But her cough didn't improve.

It started to get worse. Quite a bit worse. Days turned to weeks as she became increasingly short of breath. Throughout each of our video calls, she would stop mid-sentence to cough in her sleeve and take a few deep gasps before continuing. This was definitely not allergies. Could she have had a false negative test? My fears returned.

Then one dreary fall afternoon, my phone rang in the middle of clinic. Usually, I would silence such calls and step out later to return them. But for her to call at this time of day, I knew something must be wrong. I flashed back to those essential moments months prior when I failed to reach my patient's family. I answered immediately. I was met with a breathtaking silence. When she did speak, her voice was tremulous and soft. I prepared for the worst as a stream of images from my days in the ICU flooded into my mind. She was in fact on her way to the hospital. The hospital where I work. Her symptoms were progressing.

But it wasn't COVID. It was fluid.

A lot of fluid, from what she was told by the radiologist who performed her CT scan. A pleural effusion. Large enough to collapse her entire right lung. She was being sent directly to the hospital to have it drained. She wanted to know what had caused the fluid. She was scared. In my internist mind, I knew exactly what had caused the fluid. I was terrified.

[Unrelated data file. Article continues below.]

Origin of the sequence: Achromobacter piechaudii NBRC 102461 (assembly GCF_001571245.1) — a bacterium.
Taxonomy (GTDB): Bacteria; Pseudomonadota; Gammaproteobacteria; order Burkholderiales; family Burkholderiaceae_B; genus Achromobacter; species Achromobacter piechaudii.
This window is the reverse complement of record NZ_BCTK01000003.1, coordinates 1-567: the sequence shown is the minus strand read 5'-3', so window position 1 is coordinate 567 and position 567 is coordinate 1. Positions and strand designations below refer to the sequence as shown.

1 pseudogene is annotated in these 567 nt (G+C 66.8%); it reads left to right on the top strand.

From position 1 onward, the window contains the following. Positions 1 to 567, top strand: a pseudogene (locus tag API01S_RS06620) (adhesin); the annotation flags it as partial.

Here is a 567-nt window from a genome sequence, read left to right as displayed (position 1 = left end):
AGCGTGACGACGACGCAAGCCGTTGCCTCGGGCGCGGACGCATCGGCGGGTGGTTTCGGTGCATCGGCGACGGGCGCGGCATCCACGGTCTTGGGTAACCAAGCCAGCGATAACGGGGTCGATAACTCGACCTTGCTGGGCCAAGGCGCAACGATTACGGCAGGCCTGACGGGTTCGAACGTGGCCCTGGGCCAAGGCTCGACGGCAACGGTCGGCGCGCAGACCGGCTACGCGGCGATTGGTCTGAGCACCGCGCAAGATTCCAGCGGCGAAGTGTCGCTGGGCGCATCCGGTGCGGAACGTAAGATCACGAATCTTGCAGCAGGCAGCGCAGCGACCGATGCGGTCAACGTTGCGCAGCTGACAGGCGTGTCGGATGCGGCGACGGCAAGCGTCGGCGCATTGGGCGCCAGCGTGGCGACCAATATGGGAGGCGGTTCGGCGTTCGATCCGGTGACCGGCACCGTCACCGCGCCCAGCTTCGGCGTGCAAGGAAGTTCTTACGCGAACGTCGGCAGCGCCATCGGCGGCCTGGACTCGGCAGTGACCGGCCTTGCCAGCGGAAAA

I dashed out of clinic and sped toward the hospital through the torrential rainfall that had commenced. Struggling to make out each streetlight, I used the sleeve of my shirt to clear the condensation from the windshield. My effort was to no avail as tears filled my eyes. A storm of emotions overcame me. Panic and despair were the first. Guilt and shame followed shortly after. I began to understand my fear of this deadly virus had blinded me from the truth: my mother's cancer had returned.

I pulled into the parking lot at the hospital and began to make my way down the hall toward the unit where she was admitted. I eventually arrived at a set of locked double doors. Suddenly, a harsh reality sunk in: I wasn't allowed to see her. In my shock, I had failed to remember our visitor policy. There I stood, now on the other side of those doors, white-knuckled with bloodshot eyes, barricaded from my own mother as she received this devastating news.